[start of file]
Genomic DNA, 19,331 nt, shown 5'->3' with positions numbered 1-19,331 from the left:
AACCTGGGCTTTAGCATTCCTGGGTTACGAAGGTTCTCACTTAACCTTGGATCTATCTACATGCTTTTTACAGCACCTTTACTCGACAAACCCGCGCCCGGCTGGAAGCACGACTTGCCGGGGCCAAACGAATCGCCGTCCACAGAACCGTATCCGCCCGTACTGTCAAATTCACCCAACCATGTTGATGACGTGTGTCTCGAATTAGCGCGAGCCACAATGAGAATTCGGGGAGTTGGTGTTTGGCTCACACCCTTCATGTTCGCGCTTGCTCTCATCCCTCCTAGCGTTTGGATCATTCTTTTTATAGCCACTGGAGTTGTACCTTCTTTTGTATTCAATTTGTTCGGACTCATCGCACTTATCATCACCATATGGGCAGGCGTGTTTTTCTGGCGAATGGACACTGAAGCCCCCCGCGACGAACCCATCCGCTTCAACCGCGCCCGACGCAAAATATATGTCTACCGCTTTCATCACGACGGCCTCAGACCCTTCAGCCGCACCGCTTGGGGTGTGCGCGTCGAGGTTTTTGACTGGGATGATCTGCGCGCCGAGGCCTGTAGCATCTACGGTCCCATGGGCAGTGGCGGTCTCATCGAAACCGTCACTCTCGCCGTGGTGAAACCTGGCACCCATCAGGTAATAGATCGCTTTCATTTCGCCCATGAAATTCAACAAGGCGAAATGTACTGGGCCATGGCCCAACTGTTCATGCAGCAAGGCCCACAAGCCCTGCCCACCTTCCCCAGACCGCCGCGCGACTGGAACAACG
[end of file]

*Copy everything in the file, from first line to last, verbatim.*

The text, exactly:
Genomic DNA, 19,331 nt, shown 5'->3' with positions numbered 1-19,331 from the left:
AACCTGGGCTTTAGCATTCCTGGGTTACGAAGGTTCTCACTTAACCTTGGATCTATCTACATGCTTTTTACAGCACCTTTACTCGACAAACCCGCGCCCGGCTGGAAGCACGACTTGCCGGGGCCAAACGAATCGCCGTCCACAGAACCGTATCCGCCCGTACTGTCAAATTCACCCAACCATGTTGATGACGTGTGTCTCGAATTAGCGCGAGCCACAATGAGAATTCGGGGAGTTGGTGTTTGGCTCACACCCTTCATGTTCGCGCTTGCTCTCATCCCTCCTAGCGTTTGGATCATTCTTTTTATAGCCACTGGAGTTGTACCTTCTTTTGTATTCAATTTGTTCGGACTCATCGCACTTATCATCACCATATGGGCAGGCGTGTTTTTCTGGCGAATGGACACTGAAGCCCCCCGCGACGAACCCATCCGCTTCAACCGCGCCCGACGCAAAATATATGTCTACCGCTTTCATCACGACGGCCTCAGACCCTTCAGCCGCACCGCTTGGGGTGTGCGCGTCGAGGTTTTTGACTGGGATGATCTGCGCGCCGAGGCCTGTAGCATCTACGGTCCCATGGGCAGTGGCGGTCTCATCGAAACCGTCACTCTCGCCGTGGTGAAACCTGGCACCCATCAGGTAATAGATCGCTTTCATTTCGCCCATGAAATTCAACAAGGCGAAATGTACTGGGCCATGGCCCAACTGTTCATGCAGCAAGGCCCACAAGCCCTGCCCACCTTCCCCAGACCGCCGCGCGACTGGAACAACG